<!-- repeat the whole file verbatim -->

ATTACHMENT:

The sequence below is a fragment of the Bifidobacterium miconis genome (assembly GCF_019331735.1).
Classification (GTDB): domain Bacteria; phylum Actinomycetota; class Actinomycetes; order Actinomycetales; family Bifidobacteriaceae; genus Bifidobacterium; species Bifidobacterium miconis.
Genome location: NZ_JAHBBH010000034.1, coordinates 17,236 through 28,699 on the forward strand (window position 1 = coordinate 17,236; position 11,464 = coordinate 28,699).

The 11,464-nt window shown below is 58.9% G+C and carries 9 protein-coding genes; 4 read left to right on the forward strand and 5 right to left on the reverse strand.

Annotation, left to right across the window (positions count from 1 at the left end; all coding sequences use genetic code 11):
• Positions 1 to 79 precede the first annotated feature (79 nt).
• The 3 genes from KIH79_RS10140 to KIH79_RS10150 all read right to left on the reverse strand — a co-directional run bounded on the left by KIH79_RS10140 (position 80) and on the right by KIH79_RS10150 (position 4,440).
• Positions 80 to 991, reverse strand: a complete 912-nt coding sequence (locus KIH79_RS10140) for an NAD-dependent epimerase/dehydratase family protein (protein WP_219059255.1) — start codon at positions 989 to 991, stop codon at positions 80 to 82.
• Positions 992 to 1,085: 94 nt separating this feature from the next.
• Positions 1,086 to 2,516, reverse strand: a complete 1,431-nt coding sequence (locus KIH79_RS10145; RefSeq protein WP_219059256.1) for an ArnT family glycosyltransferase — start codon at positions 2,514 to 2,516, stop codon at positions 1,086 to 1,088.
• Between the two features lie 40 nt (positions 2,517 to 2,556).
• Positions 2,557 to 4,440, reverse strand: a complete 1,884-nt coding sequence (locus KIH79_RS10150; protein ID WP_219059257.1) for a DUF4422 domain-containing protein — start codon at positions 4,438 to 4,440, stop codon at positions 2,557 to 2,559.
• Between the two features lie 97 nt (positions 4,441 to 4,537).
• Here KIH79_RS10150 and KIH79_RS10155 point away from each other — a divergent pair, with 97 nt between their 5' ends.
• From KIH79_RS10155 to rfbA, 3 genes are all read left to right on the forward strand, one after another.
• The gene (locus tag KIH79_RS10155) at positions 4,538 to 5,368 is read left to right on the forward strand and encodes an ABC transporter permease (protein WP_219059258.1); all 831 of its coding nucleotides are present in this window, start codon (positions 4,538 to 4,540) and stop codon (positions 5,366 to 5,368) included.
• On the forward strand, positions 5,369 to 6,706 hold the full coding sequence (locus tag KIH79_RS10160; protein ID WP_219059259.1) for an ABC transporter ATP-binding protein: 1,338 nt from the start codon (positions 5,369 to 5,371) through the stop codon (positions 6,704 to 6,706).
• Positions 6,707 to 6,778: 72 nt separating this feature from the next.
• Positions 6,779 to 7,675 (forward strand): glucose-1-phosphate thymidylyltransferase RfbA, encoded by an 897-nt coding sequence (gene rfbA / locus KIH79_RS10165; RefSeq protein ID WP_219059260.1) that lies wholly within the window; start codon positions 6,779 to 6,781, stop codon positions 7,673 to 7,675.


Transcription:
The sequence below is a fragment of the Bifidobacterium miconis genome (assembly GCF_019331735.1).
Classification (GTDB): domain Bacteria; phylum Actinomycetota; class Actinomycetes; order Actinomycetales; family Bifidobacteriaceae; genus Bifidobacterium; species Bifidobacterium miconis.
Genome location: NZ_JAHBBH010000034.1, coordinates 17,236 through 28,699 on the forward strand (window position 1 = coordinate 17,236; position 11,464 = coordinate 28,699).

The 11,464-nt window shown below is 58.9% G+C and carries 9 protein-coding genes; 4 read left to right on the forward strand and 5 right to left on the reverse strand.

Annotation, left to right across the window (positions count from 1 at the left end; all coding sequences use genetic code 11):
• Positions 1 to 79 precede the first annotated feature (79 nt).
• The 3 genes from KIH79_RS10140 to KIH79_RS10150 all read right to left on the reverse strand — a co-directional run bounded on the left by KIH79_RS10140 (position 80) and on the right by KIH79_RS10150 (position 4,440).
• Positions 80 to 991, reverse strand: a complete 912-nt coding sequence (locus KIH79_RS10140) for an NAD-dependent epimerase/dehydratase family protein (protein WP_219059255.1) — start codon at positions 989 to 991, stop codon at positions 80 to 82.
• Positions 992 to 1,085: 94 nt separating this feature from the next.
• Positions 1,086 to 2,516, reverse strand: a complete 1,431-nt coding sequence (locus KIH79_RS10145; RefSeq protein WP_219059256.1) for an ArnT family glycosyltransferase — start codon at positions 2,514 to 2,516, stop codon at positions 1,086 to 1,088.
• Between the two features lie 40 nt (positions 2,517 to 2,556).
• Positions 2,557 to 4,440, reverse strand: a complete 1,884-nt coding sequence (locus KIH79_RS10150; protein ID WP_219059257.1) for a DUF4422 domain-containing protein — start codon at positions 4,438 to 4,440, stop codon at positions 2,557 to 2,559.
• Between the two features lie 97 nt (positions 4,441 to 4,537).
• Here KIH79_RS10150 and KIH79_RS10155 point away from each other — a divergent pair, with 97 nt between their 5' ends.
• From KIH79_RS10155 to rfbA, 3 genes are all read left to right on the forward strand, one after another.
• The gene (locus tag KIH79_RS10155) at positions 4,538 to 5,368 is read left to right on the forward strand and encodes an ABC transporter permease (protein WP_219059258.1); all 831 of its coding nucleotides are present in this window, start codon (positions 4,538 to 4,540) and stop codon (positions 5,366 to 5,368) included.
• On the forward strand, positions 5,369 to 6,706 hold the full coding sequence (locus tag KIH79_RS10160; protein ID WP_219059259.1) for an ABC transporter ATP-binding protein: 1,338 nt from the start codon (positions 5,369 to 5,371) through the stop codon (positions 6,704 to 6,706).
• Positions 6,707 to 6,778: 72 nt separating this feature from the next.
• Positions 6,779 to 7,675 (forward strand): glucose-1-phosphate thymidylyltransferase RfbA, encoded by an 897-nt coding sequence (gene rfbA / locus KIH79_RS10165; RefSeq protein ID WP_219059260.1) that lies wholly within the window; start codon positions 6,779 to 6,781, stop codon positions 7,673 to 7,675.